Show code
 graphs_tbl$.plot[[3]] 

online

Show code
 graphs_tbl$.plot[[4]] 

voice

Show code
 graphs_tbl$.plot[[5]] 

web

Show code
 graphs_tbl$.plot[[6]] 

Data Wrangling & Feature Engineering

The process of creating the full dataset is comprehensive and will therefore be broken down into the following bullet-points:

Show code
nested_data_tbl <- customer_contact_ts_tbl %>%

    # pad out the date range and add zero's where needed
    dplyr::group_by(id) %>%
    timetk::pad_by_time(
        .date_var = date,
        .by = "day",
        .pad_value = 0,
        .start_date = "2020-01-01",
        .end_date   = "2021-03-31"
    ) %>%
    
    dplyr::ungroup() %>%
    
    # log transform the data
    dplyr::mutate(value = log1p(value)) %>% 

    # extend the timeseries for nested modelling
    extend_timeseries(
        .id_var        = id,
        .date_var      = date,
        .length_future = forecast_horizon
    ) %>%

    # add public holiday data - holidays may impact customer contact
    dplyr::left_join(qld_public_holidays_tbl, by = c("date" = "date")) %>%
    
    # change the public holidays data to a numeric variable
    dplyr::mutate(
        holiday = ifelse(is.na(holiday), 0 , 1)
    ) %>%

    # add some new features based on the date and volume
    dplyr::group_by(id) %>%
    timetk::tk_augment_fourier(date, .periods = c(7, 14, 28)) %>%
    timetk::tk_augment_lags(.value = value, .lags = 28) %>%
    tk_augment_slidify(
        .value = value_lag28,
        .f = ~ mean(., na.rm = TRUE),
        .period = c(7, 14, 28, 28*2),
        .align = "center",
        .partial = TRUE
    ) %>%

    dplyr::filter(!is.na(value_lag28)) %>%
    dplyr::ungroup() %>%

    # nest the timeseries data and then split the dataset by actual and future
    nest_timeseries(
        .id_var        = id,
        .length_future = forecast_horizon
    ) %>% 
    
    # split the nested timeseries data by channel (i.e., training and testing datasets)
    split_nested_timeseries(
        .length_test = forecast_horizon
    )

2. Modeling

Data Preprocessing

The data pre-processing involves use of the Recipes package. This recipe creates a number of new features based on the date variable, removes some unwanted features created, normalises some of the numeric features created so as to minimise undue influence on the models created, and then one-hot encodes all nominal variables.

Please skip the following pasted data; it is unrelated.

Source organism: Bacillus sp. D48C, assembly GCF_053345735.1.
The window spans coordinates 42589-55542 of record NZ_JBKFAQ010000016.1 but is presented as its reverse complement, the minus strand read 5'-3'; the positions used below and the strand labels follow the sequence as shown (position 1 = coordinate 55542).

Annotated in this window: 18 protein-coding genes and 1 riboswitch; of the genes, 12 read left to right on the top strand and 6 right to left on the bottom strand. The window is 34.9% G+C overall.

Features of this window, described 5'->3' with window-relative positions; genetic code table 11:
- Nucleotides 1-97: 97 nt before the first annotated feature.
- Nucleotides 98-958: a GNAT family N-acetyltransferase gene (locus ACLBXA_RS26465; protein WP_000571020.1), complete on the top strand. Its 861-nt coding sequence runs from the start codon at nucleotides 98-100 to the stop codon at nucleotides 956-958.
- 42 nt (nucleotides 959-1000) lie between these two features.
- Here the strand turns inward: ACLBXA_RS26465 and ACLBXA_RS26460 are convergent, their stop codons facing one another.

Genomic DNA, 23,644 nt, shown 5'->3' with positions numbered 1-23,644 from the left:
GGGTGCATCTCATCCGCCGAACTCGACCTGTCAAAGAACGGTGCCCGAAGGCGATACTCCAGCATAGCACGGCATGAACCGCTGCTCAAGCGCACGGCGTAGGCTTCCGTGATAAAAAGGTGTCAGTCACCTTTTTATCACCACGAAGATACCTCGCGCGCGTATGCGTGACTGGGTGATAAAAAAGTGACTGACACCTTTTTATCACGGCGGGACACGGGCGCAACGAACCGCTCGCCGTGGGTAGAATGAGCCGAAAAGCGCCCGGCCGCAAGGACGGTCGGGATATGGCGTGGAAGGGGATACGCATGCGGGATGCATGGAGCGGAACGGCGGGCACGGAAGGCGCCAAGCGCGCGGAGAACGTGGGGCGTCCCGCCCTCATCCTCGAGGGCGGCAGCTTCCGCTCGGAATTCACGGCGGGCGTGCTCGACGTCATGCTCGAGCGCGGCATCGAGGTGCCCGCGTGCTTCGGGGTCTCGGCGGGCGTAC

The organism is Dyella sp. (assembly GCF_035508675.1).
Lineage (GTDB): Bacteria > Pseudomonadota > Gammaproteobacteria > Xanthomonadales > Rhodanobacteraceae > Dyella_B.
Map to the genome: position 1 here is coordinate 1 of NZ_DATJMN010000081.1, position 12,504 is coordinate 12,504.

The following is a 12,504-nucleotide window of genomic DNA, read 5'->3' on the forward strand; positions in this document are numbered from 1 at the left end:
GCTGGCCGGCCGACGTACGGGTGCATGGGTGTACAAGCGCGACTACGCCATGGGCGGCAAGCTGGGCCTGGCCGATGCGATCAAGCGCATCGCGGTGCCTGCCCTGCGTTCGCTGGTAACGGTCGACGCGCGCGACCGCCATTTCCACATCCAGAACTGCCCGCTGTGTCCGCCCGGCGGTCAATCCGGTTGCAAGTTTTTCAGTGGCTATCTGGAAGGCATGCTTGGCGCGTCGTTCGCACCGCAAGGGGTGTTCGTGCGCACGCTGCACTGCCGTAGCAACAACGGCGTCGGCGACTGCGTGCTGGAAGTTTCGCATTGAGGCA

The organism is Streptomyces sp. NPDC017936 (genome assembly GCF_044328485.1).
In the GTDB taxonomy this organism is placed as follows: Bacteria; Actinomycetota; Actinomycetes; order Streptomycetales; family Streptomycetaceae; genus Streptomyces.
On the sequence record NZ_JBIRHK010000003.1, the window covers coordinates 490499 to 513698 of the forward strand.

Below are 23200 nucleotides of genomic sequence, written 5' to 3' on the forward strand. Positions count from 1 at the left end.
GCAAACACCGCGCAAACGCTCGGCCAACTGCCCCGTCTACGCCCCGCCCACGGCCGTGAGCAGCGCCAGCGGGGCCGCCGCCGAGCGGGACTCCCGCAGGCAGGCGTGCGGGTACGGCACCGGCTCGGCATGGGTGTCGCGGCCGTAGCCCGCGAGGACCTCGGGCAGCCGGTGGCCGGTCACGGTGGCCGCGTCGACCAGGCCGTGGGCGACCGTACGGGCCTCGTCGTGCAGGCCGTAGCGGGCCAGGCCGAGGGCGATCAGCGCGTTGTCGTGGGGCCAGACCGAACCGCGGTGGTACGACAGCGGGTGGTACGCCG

Show code
# define the recipe using the training data
recipe_spec <- recipes::recipe(value ~ ., data = extract_nested_train_split(nested_data_tbl)) %>%
    step_timeseries_signature(date) %>% # create date features
    recipes::step_rm(matches("(.xts$)|(.iso$)|(hour)|(minute)|(second)|(am.pm)")) %>% # remove unwanted features
    recipes::step_normalize(date_index.num, date_year) %>% # normalises two numeric variables
    recipes::step_dummy(all_nominal(), one_hot = TRUE) # one hot encodes nominal variables

Create the Machine Learning Models

In this section we will create seven models in total. Six will be used for forecasting (XGboost model, Boosted Prophet Time Series model, Random Forest model, Multivariate Adaptive Regression Spline (MARS) model, Neural Net model, and a Support Vector Machine model), while the seventh is used to prove how much better our models are than “guessing”. This comparison involves generating what is called a “Naive” forecast. The Naive forecast simply carries the last known value forward as a forecast. The accuracy metrics associated with the Naive forecast can then be compared with the metrics from our more sophisticated models to validate their accuracy, and ultimately their utility. This was something I started doing earlier this year on the back of advice from a colleague. The intent is to ensure your models are good (a simple litmus test), and more importantly, are an excellent way of illustrating the practical utility of the models to non-technical audiences.

Show code
### Naive Model ----
wkfl_fit_naive <- workflows::workflow() %>%
    workflows::add_model(
        modeltime::naive_reg() %>% 
        parsnip::set_engine("naive")
    ) %>%
    workflows::add_recipe(recipe_spec)



# XGboost
wkfl_fit_xgboost <- workflows::workflow() %>%
    workflows::add_model(
        spec = boost_tree(mode = "regression") %>% 
        parsnip::set_engine("xgboost")
    ) %>%
    workflows::add_recipe(recipe_spec %>% 
                              recipes::update_role(date, new_role = "indicator")) 


# * Prophet Boost ----
wkfl_fit_prophet_boost <- workflows::workflow() %>%
    workflows::add_model(
        spec = prophet_boost(
            seasonality_daily  = FALSE,
            seasonality_weekly = FALSE,
            seasonality_yearly = FALSE
        ) %>%
            parsnip::set_engine("prophet_xgboost")
    ) %>%
    workflows::add_recipe(recipe_spec)



# Random Forest